One of the islands in the Azores archipelago, Santa Maria, may soon become a base for launching small satellites, unique in Europe (the spaceport will deal with launching only small satellites, unlike the Kourou spaceport in French Guiana). Currently, companies from eight countries are competing for the right to use the port.
Fourteen enterprises from the US, Russia, Netherlands, France, Italy, Germany, Spain, and Portugal have submitted applications for the first stage of the Atlantic International Satellite Launch Programme.
Regional Secretary for the Sea, Science and Technology Gui Manuel Machado Menezes explained to Sputnik:
“At the moment, a senior officials committee is being gathered to consider the applications. After that, the committee will invite certain companies to participate in the second stage, where more concrete projects will be examined. The second stage will take place in January – February 2019″ with very few Azoreans being made aware of the possible negative side effects of such a facility in the region.
The program is an important step for Portugal in developing new technologies and subsequently changing the market structure.
The description of the project reads: “The base is expected to satisfy the growing demand for special orbits of small satellites, used for different purposes, such as communication programs […] Earth observation programs that can monitor agricultural and fishing activities, observe oceans, make measurements on the Earth and in the air, monitor infrastructure, city development, and security. This market will bring billions of dollars in the decades to come.” It is clear that this endeavor is being pushed through extremely fast and it is very vague who will be profiting billions of dollars in the decades to come? The Azorean population? Why because your going to pave a couple of roads? There are a lot of unanswered questions regarding this proposed project.
The creators of the program plan to offer affordable services to those who are going to launch satellites weighing up to 500 kg into polar orbits, or those, synchronized with the Sun at an altitude ranging from 400 to 1,000 km above Earth.
This project is a joint initiative of the Portuguese government and the regional authorities of the Azores, being carried out with technical support from the European Space Agency, which Portugal is a member of.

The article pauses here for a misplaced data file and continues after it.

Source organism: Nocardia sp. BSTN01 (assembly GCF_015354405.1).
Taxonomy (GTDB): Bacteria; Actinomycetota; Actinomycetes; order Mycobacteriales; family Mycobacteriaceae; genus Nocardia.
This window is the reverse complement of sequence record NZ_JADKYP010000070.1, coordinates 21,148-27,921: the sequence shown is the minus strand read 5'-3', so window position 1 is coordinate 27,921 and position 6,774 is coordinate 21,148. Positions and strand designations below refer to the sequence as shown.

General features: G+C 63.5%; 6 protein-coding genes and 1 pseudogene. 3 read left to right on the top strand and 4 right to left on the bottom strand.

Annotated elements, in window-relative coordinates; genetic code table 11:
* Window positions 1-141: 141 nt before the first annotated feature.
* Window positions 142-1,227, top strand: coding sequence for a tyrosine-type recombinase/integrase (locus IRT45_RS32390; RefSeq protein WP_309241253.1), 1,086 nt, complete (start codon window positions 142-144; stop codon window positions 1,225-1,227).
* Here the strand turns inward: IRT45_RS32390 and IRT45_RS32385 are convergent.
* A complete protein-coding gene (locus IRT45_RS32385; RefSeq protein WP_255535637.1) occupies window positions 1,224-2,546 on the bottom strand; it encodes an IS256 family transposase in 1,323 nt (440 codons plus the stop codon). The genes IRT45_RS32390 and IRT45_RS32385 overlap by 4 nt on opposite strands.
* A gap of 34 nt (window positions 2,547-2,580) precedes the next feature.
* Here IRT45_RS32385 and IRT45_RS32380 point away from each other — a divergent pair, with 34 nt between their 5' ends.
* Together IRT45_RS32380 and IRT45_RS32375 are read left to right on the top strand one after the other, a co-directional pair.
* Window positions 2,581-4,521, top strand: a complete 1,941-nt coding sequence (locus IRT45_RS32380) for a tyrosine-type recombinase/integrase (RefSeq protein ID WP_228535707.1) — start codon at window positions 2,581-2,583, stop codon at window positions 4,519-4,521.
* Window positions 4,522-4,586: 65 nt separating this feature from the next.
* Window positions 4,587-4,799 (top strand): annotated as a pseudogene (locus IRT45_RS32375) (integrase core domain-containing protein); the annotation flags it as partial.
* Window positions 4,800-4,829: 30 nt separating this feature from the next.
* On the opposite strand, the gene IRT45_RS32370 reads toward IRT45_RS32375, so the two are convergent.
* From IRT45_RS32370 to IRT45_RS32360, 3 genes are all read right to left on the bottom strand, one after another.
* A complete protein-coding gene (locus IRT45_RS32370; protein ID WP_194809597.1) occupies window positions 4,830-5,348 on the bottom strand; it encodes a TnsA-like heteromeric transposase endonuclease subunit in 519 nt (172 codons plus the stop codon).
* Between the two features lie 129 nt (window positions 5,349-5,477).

Piero Messina, a representative of the ESA’s Strategy Department in Paris, confirmed that: “The agency will participate in the projects and provide advice at all stages.”
For example, in July the Portuguese sent a recent study to the agency outlining the reasons for building a spaceport on the Azores. The document mentions that the location of the island of Santa Maria is well suited for launching such objects.
Messina explained: “The island is in the middle of the Atlantic, far from other populated territories, which provides greater security of launches.”
Apart from private funding that will be invested in the base by the prevailing company, the government of Portugal will give 5 million euros. Gui Menezes said: “To provide access to the spaceport, several roads will be rebuilt, some airport areas, such as warehouses and compartments for fuel storage, will be improved. The basic infrastructure of the island, such as the water-supply network and electricity grid, as well as a launching site, will be enhanced.”
It is expected that the spaceport will be operational by the first half of 2021. According to the Portuguese government, “the new object will be a stimulus for the development of the region, creating more workplaces” which we will see how the local population benefits at all from this intrusive base, located on such a very small ecological island.
Menezes concluded: “We hope that other companies from this sphere, dealing not only with small satellite launches but also with the whole production chain, including software and hardware, will take part in the project. We also hope that Portuguese companies will actively participate in the process and qualified personnel will come to the Azores.”
As in Space Daily: